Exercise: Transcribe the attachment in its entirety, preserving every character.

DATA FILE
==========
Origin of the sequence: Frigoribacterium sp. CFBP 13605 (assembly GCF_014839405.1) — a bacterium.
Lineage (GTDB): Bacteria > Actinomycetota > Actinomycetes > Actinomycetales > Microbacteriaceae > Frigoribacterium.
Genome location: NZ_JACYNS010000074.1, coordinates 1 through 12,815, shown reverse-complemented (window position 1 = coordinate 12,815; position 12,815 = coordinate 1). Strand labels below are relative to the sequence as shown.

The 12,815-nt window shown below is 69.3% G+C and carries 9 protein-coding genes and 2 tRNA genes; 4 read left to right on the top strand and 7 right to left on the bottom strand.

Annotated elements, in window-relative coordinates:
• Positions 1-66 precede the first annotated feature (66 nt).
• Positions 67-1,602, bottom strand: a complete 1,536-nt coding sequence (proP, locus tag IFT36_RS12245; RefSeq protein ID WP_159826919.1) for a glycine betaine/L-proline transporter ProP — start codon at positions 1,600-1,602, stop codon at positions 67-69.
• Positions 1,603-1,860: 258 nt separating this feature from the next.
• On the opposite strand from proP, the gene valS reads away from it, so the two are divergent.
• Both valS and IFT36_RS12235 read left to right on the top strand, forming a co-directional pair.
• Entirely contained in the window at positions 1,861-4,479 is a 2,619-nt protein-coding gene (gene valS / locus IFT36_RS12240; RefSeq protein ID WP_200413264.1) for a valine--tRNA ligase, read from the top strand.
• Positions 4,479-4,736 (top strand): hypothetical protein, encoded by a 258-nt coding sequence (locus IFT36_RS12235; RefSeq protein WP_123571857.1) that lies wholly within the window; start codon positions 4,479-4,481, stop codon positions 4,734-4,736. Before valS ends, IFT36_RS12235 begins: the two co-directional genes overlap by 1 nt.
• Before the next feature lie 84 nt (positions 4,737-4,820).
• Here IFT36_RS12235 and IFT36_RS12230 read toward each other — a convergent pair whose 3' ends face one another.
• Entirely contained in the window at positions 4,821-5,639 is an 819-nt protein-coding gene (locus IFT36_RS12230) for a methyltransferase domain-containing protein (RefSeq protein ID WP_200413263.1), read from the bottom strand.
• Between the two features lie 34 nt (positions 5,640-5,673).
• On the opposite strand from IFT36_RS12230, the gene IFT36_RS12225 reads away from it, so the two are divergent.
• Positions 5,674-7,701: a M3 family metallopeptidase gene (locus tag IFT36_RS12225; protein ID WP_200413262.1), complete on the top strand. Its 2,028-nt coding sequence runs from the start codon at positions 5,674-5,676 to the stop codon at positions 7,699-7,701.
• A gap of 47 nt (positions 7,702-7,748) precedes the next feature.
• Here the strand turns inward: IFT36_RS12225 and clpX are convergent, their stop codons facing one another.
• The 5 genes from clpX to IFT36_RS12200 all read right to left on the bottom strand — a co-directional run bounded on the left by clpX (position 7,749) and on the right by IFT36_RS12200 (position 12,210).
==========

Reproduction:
Origin of the sequence: Frigoribacterium sp. CFBP 13605 (assembly GCF_014839405.1) — a bacterium.
Lineage (GTDB): Bacteria > Actinomycetota > Actinomycetes > Actinomycetales > Microbacteriaceae > Frigoribacterium.
Genome location: NZ_JACYNS010000074.1, coordinates 1 through 12,815, shown reverse-complemented (window position 1 = coordinate 12,815; position 12,815 = coordinate 1). Strand labels below are relative to the sequence as shown.

The 12,815-nt window shown below is 69.3% G+C and carries 9 protein-coding genes and 2 tRNA genes; 4 read left to right on the top strand and 7 right to left on the bottom strand.

Annotated elements, in window-relative coordinates:
• Positions 1-66 precede the first annotated feature (66 nt).
• Positions 67-1,602, bottom strand: a complete 1,536-nt coding sequence (proP, locus tag IFT36_RS12245; RefSeq protein ID WP_159826919.1) for a glycine betaine/L-proline transporter ProP — start codon at positions 1,600-1,602, stop codon at positions 67-69.
• Positions 1,603-1,860: 258 nt separating this feature from the next.
• On the opposite strand from proP, the gene valS reads away from it, so the two are divergent.
• Both valS and IFT36_RS12235 read left to right on the top strand, forming a co-directional pair.
• Entirely contained in the window at positions 1,861-4,479 is a 2,619-nt protein-coding gene (gene valS / locus IFT36_RS12240; RefSeq protein ID WP_200413264.1) for a valine--tRNA ligase, read from the top strand.
• Positions 4,479-4,736 (top strand): hypothetical protein, encoded by a 258-nt coding sequence (locus IFT36_RS12235; RefSeq protein WP_123571857.1) that lies wholly within the window; start codon positions 4,479-4,481, stop codon positions 4,734-4,736. Before valS ends, IFT36_RS12235 begins: the two co-directional genes overlap by 1 nt.
• Before the next feature lie 84 nt (positions 4,737-4,820).
• Here IFT36_RS12235 and IFT36_RS12230 read toward each other — a convergent pair whose 3' ends face one another.
• Entirely contained in the window at positions 4,821-5,639 is an 819-nt protein-coding gene (locus IFT36_RS12230) for a methyltransferase domain-containing protein (RefSeq protein ID WP_200413263.1), read from the bottom strand.
• Between the two features lie 34 nt (positions 5,640-5,673).
• On the opposite strand from IFT36_RS12230, the gene IFT36_RS12225 reads away from it, so the two are divergent.
• Positions 5,674-7,701: a M3 family metallopeptidase gene (locus tag IFT36_RS12225; protein ID WP_200413262.1), complete on the top strand. Its 2,028-nt coding sequence runs from the start codon at positions 5,674-5,676 to the stop codon at positions 7,699-7,701.
• A gap of 47 nt (positions 7,702-7,748) precedes the next feature.
• Here the strand turns inward: IFT36_RS12225 and clpX are convergent, their stop codons facing one another.
• The 5 genes from clpX to IFT36_RS12200 all read right to left on the bottom strand — a co-directional run bounded on the left by clpX (position 7,749) and on the right by IFT36_RS12200 (position 12,210).